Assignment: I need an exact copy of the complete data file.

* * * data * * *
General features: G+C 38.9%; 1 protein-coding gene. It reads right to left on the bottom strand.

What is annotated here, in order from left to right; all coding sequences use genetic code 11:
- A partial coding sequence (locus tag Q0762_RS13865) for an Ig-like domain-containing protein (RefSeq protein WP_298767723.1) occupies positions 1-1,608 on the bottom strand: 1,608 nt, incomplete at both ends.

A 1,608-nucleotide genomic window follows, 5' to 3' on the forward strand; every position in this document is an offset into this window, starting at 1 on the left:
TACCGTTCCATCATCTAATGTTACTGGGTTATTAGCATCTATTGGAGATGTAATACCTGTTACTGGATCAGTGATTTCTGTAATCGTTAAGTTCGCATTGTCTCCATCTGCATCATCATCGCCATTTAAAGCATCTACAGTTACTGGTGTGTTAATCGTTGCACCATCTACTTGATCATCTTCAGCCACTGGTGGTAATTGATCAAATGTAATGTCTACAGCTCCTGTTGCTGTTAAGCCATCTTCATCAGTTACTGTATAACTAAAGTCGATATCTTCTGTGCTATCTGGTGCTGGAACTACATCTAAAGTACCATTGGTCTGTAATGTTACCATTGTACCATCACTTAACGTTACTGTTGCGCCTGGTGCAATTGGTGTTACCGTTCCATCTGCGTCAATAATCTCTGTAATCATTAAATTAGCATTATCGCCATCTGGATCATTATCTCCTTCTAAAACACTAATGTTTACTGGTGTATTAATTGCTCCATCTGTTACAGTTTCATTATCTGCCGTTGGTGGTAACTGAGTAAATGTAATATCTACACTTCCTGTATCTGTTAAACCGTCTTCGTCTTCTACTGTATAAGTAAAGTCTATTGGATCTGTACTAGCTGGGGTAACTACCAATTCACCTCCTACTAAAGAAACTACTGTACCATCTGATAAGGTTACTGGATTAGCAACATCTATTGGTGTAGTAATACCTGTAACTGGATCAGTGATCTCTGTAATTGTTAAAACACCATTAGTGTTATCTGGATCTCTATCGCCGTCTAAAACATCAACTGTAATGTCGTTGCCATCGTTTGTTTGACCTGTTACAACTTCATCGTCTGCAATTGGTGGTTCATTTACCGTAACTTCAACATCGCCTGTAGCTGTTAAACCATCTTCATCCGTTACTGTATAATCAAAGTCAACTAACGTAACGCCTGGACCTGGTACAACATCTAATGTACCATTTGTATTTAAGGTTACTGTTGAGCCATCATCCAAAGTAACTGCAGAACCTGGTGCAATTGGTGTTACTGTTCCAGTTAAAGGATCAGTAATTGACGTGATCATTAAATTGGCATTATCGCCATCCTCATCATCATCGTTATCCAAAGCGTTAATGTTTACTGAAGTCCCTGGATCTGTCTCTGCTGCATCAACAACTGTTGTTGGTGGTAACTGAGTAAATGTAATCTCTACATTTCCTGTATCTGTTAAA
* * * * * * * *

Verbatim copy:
General features: G+C 38.9%; 1 protein-coding gene. It reads right to left on the bottom strand.

What is annotated here, in order from left to right; all coding sequences use genetic code 11:
- A partial coding sequence (locus tag Q0762_RS13865) for an Ig-like domain-containing protein (RefSeq protein WP_298767723.1) occupies positions 1-1,608 on the bottom strand: 1,608 nt, incomplete at both ends.

A 1,608-nucleotide genomic window follows, 5' to 3' on the forward strand; every position in this document is an offset into this window, starting at 1 on the left:
TACCGTTCCATCATCTAATGTTACTGGGTTATTAGCATCTATTGGAGATGTAATACCTGTTACTGGATCAGTGATTTCTGTAATCGTTAAGTTCGCATTGTCTCCATCTGCATCATCATCGCCATTTAAAGCATCTACAGTTACTGGTGTGTTAATCGTTGCACCATCTACTTGATCATCTTCAGCCACTGGTGGTAATTGATCAAATGTAATGTCTACAGCTCCTGTTGCTGTTAAGCCATCTTCATCAGTTACTGTATAACTAAAGTCGATATCTTCTGTGCTATCTGGTGCTGGAACTACATCTAAAGTACCATTGGTCTGTAATGTTACCATTGTACCATCACTTAACGTTACTGTTGCGCCTGGTGCAATTGGTGTTACCGTTCCATCTGCGTCAATAATCTCTGTAATCATTAAATTAGCATTATCGCCATCTGGATCATTATCTCCTTCTAAAACACTAATGTTTACTGGTGTATTAATTGCTCCATCTGTTACAGTTTCATTATCTGCCGTTGGTGGTAACTGAGTAAATGTAATATCTACACTTCCTGTATCTGTTAAACCGTCTTCGTCTTCTACTGTATAAGTAAAGTCTATTGGATCTGTACTAGCTGGGGTAACTACCAATTCACCTCCTACTAAAGAAACTACTGTACCATCTGATAAGGTTACTGGATTAGCAACATCTATTGGTGTAGTAATACCTGTAACTGGATCAGTGATCTCTGTAATTGTTAAAACACCATTAGTGTTATCTGGATCTCTATCGCCGTCTAAAACATCAACTGTAATGTCGTTGCCATCGTTTGTTTGACCTGTTACAACTTCATCGTCTGCAATTGGTGGTTCATTTACCGTAACTTCAACATCGCCTGTAGCTGTTAAACCATCTTCATCCGTTACTGTATAATCAAAGTCAACTAACGTAACGCCTGGACCTGGTACAACATCTAATGTACCATTTGTATTTAAGGTTACTGTTGAGCCATCATCCAAAGTAACTGCAGAACCTGGTGCAATTGGTGTTACTGTTCCAGTTAAAGGATCAGTAATTGACGTGATCATTAAATTGGCATTATCGCCATCCTCATCATCATCGTTATCCAAAGCGTTAATGTTTACTGAAGTCCCTGGATCTGTCTCTGCTGCATCAACAACTGTTGTTGGTGGTAACTGAGTAAATGTAATCTCTACATTTCCTGTATCTGTTAAA